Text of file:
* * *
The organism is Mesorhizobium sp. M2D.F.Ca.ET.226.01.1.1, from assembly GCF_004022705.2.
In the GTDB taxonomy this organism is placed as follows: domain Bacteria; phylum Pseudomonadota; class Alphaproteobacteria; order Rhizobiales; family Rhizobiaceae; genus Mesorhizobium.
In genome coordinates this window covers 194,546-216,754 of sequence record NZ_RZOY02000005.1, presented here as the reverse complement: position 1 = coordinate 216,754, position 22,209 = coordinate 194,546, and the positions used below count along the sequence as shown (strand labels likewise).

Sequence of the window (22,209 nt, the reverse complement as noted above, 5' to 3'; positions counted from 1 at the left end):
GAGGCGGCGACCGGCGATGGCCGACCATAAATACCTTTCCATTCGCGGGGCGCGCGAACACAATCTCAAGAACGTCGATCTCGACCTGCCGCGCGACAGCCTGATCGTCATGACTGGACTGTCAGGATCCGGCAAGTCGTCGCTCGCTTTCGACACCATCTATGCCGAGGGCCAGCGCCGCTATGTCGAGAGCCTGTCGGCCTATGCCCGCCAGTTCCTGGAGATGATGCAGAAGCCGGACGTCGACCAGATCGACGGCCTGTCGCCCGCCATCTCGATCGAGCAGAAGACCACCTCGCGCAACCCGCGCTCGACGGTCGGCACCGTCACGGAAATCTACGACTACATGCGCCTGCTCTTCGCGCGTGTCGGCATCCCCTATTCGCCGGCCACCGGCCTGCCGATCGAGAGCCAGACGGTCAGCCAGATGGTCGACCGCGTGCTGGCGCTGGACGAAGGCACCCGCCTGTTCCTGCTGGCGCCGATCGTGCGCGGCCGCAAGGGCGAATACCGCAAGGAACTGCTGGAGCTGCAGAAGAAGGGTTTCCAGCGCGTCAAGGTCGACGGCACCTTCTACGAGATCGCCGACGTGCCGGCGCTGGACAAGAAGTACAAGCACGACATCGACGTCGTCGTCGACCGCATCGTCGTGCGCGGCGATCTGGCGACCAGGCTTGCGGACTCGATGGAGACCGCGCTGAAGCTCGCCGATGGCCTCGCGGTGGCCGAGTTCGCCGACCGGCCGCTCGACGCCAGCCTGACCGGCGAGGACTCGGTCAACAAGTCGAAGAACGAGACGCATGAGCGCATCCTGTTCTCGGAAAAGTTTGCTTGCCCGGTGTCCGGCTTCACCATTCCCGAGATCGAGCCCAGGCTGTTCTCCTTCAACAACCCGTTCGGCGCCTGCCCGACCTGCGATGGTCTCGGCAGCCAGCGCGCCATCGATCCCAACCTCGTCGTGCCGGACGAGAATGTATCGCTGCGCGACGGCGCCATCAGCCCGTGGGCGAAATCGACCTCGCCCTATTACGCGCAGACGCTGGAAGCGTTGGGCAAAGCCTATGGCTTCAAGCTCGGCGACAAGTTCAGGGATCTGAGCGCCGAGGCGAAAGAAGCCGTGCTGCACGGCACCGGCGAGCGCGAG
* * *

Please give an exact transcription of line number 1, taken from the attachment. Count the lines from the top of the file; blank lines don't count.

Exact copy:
The organism is Mesorhizobium sp. M2D.F.Ca.ET.226.01.1.1, from assembly GCF_004022705.2.